Three-D Issue 25: BBC Charter Review

Jonathan_HardyJonathan Hardy
University of East London

The BBC, once again, faces an existential threat. Part of what saved the BBC in the 1980s was opposition to free-marketeers’ plans from within the Conservative Government itself. This time there are Tory supporters, certainly, but most will accept the leaner, more ‘narrowly-focused’ BBC, carefully proposed by Culture Secretary, John Whittingdale, a more direct descendent of Thatcherite ideology.

Whether conditions now are more challenging than in the 1980s will be an interesting conference topic, but facing them is urgent, and daunting. One such, is the close bonds between the Conservatives and the now much expanded Murdoch media empire. Jeremy Hunt survived revelations his office’s dealings with News Corp. over its planned takeover of BSkyB, but Nick Davies’ Hack Attack reminds us that BskyB also gave £3,000 to John Whittingdale’s local cricket team and that he employed two former Sky executives as special advisors for the Culture Committee he chaired before entering government. Recent revelations that Whittingdale’s current special advisor had been feeding stories to Murdoch’s Sunday Times promoted Labour’s Chris Bryant to call for ‘an immediate investigation into serious breaches’ of the ministerial code.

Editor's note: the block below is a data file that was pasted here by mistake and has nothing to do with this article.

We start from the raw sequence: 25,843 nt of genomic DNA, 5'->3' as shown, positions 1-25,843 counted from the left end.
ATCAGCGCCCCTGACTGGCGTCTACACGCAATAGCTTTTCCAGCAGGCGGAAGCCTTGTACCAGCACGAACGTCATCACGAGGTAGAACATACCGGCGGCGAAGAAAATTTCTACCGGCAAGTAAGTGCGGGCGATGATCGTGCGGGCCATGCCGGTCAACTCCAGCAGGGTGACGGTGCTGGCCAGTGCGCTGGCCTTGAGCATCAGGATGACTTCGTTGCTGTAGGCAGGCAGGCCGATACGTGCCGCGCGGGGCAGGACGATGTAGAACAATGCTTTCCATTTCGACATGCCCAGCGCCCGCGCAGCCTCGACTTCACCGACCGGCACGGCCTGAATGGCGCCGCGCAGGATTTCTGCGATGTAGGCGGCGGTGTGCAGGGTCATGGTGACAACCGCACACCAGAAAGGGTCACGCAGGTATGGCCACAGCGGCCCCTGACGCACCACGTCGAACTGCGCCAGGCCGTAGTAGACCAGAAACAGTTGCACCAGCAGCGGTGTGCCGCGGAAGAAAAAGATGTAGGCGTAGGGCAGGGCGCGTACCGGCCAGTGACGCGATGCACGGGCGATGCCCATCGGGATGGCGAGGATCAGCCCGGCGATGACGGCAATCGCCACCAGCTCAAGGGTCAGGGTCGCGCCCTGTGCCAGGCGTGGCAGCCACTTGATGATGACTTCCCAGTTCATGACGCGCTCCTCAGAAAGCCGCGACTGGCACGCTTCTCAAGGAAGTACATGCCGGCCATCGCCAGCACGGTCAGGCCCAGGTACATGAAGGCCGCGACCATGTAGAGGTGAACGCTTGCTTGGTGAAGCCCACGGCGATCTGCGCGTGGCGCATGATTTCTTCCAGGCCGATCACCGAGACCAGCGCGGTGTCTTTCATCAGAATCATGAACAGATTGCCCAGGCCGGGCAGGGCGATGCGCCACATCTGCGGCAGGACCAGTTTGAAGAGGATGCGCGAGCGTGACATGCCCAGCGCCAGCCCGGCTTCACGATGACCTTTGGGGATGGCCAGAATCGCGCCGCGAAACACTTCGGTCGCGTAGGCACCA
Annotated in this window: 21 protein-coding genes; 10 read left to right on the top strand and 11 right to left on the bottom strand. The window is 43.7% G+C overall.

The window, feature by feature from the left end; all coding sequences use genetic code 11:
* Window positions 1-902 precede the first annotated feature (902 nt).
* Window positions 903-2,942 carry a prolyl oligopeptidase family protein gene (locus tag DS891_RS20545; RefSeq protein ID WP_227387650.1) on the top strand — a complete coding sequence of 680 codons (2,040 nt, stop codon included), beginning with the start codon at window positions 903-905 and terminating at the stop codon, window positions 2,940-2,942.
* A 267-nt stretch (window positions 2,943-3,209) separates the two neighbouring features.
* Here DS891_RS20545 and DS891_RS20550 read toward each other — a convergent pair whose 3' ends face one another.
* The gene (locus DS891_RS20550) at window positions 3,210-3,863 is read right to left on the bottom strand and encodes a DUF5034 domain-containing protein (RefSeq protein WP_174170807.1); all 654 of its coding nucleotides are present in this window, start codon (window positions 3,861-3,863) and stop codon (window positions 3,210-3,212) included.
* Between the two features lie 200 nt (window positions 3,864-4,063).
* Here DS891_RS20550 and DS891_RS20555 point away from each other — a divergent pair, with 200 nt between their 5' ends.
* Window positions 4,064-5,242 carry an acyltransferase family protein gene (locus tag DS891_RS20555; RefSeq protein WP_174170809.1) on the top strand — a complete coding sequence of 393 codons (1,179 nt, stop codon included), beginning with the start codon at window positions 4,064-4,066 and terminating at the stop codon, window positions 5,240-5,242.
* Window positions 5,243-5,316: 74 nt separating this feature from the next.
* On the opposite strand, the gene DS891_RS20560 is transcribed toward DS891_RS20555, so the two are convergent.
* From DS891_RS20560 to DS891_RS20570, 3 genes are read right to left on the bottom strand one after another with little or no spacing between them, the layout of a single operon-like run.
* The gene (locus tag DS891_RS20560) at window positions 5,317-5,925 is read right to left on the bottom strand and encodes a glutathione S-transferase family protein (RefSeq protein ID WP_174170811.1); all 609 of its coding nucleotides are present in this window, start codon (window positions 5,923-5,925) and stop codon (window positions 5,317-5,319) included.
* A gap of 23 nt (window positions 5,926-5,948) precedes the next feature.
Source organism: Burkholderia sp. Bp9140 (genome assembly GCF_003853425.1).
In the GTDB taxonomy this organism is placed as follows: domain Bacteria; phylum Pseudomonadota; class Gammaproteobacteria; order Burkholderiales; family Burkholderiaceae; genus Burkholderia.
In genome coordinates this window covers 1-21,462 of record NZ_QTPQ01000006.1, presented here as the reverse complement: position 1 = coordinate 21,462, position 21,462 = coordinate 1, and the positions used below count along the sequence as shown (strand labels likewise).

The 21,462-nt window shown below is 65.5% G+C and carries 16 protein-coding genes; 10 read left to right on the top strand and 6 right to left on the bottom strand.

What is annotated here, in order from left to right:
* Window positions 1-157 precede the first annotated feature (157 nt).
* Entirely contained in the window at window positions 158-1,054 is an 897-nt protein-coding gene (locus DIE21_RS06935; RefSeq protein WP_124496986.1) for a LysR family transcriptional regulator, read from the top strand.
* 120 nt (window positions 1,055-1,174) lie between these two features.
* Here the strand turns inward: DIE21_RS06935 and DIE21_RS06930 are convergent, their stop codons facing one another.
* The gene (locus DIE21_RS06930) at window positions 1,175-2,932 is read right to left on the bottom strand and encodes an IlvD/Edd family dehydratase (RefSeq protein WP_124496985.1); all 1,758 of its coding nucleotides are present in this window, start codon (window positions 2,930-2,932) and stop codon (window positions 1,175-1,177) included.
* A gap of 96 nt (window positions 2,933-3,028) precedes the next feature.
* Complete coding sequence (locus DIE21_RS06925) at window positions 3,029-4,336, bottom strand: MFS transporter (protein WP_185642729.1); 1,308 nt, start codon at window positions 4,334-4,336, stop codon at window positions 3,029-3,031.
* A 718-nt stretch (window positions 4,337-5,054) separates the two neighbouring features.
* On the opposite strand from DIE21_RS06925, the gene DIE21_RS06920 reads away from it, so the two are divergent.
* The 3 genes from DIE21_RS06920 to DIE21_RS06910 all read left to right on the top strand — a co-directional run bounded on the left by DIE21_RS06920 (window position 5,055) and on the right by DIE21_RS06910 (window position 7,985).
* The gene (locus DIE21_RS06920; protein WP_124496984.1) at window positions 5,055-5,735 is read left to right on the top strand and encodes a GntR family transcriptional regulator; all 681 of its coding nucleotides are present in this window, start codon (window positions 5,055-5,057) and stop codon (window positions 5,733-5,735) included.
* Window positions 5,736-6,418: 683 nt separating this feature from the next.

Successive UK governments have been closely aligned with commercial media interests, but rarely have countervailing pressures been so weak, and media policy-making so responsive. Labour’s embrace of the market included a social market defence of the BBC. By contrast contemporary lobbying by commercial TV, radio and newspaper groups to shrink (or eviscerate) the BBC meets a Conservative government whose criticisms of the BBC’s ‘imperial’ ambitions, ‘market distortion’, and the licence fee as ‘tax’, are more full-throated than any of its defences.